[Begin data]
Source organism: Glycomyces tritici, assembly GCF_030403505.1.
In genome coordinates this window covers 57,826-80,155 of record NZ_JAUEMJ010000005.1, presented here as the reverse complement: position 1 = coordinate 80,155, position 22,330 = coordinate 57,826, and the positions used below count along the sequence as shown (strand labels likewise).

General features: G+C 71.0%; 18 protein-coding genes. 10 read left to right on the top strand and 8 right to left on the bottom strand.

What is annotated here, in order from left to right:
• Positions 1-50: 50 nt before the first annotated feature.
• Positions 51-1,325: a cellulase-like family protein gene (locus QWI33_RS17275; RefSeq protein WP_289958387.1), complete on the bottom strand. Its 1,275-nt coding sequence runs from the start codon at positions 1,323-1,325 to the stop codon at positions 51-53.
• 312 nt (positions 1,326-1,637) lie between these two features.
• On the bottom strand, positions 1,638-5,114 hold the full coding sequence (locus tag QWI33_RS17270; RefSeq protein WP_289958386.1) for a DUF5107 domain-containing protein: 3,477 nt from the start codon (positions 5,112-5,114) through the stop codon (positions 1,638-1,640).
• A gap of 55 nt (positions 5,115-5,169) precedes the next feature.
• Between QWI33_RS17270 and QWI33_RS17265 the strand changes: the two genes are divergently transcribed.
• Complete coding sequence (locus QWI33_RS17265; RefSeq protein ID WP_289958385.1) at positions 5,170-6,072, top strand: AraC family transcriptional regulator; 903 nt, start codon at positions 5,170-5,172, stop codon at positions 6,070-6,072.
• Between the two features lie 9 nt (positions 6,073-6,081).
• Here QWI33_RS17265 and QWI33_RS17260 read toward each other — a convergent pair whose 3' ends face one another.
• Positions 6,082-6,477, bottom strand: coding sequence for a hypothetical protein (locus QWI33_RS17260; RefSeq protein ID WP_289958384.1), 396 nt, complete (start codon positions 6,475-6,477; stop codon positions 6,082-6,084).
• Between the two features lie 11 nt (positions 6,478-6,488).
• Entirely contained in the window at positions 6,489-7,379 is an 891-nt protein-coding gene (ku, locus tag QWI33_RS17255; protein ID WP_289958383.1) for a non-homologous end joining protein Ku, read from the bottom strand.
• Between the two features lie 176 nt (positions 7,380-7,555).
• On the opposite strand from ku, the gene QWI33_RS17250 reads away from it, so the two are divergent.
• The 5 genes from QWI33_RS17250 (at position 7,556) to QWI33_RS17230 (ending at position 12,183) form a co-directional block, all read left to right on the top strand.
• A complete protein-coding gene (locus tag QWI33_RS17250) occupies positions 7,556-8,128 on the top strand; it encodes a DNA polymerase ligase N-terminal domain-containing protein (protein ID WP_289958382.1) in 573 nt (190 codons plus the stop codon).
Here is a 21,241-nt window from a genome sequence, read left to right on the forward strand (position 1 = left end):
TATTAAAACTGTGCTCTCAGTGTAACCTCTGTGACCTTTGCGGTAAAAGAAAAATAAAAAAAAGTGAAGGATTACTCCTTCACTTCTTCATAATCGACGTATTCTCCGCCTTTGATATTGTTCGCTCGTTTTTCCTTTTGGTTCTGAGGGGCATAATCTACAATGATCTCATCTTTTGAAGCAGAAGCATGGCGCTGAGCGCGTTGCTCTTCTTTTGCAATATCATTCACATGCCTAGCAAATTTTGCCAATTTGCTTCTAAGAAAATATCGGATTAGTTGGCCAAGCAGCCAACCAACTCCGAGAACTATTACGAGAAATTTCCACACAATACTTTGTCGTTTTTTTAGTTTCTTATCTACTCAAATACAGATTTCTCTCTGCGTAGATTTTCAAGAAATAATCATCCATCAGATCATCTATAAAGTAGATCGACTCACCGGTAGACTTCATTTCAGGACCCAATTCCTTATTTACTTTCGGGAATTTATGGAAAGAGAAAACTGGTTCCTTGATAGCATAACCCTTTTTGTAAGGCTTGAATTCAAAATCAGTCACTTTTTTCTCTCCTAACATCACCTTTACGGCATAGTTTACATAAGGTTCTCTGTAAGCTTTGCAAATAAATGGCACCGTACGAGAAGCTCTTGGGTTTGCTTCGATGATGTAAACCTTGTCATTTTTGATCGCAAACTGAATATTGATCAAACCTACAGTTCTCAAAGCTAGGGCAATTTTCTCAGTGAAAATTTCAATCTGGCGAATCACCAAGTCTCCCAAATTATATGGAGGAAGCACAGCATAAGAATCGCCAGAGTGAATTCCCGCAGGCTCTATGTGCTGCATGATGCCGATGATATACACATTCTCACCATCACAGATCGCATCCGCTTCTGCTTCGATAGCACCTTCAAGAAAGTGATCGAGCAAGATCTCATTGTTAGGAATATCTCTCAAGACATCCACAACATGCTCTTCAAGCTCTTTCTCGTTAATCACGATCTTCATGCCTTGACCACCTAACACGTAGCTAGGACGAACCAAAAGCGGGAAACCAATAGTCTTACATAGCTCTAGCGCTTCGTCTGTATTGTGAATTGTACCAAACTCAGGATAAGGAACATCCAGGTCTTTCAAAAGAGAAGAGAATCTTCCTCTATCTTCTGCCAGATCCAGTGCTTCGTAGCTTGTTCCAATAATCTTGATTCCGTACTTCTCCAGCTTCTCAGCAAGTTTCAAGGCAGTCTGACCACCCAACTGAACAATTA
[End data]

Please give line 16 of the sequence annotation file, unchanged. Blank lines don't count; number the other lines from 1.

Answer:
• Entirely contained in the window at positions 6,489-7,379 is an 891-nt protein-coding gene (ku, locus tag QWI33_RS17255; protein ID WP_289958383.1) for a non-homologous end joining protein Ku, read from the bottom strand.